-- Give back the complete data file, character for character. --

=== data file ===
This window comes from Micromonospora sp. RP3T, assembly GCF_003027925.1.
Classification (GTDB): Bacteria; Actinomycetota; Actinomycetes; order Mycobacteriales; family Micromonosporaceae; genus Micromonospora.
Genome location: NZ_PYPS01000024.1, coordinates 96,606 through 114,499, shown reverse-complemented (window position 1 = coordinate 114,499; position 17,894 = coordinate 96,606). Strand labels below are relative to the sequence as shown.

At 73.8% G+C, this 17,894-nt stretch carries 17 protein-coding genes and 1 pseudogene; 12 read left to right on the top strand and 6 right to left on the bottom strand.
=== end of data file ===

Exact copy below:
This window comes from Micromonospora sp. RP3T, assembly GCF_003027925.1.
Classification (GTDB): Bacteria; Actinomycetota; Actinomycetes; order Mycobacteriales; family Micromonosporaceae; genus Micromonospora.
Genome location: NZ_PYPS01000024.1, coordinates 96,606 through 114,499, shown reverse-complemented (window position 1 = coordinate 114,499; position 17,894 = coordinate 96,606). Strand labels below are relative to the sequence as shown.

At 73.8% G+C, this 17,894-nt stretch carries 17 protein-coding genes and 1 pseudogene; 12 read left to right on the top strand and 6 right to left on the bottom strand.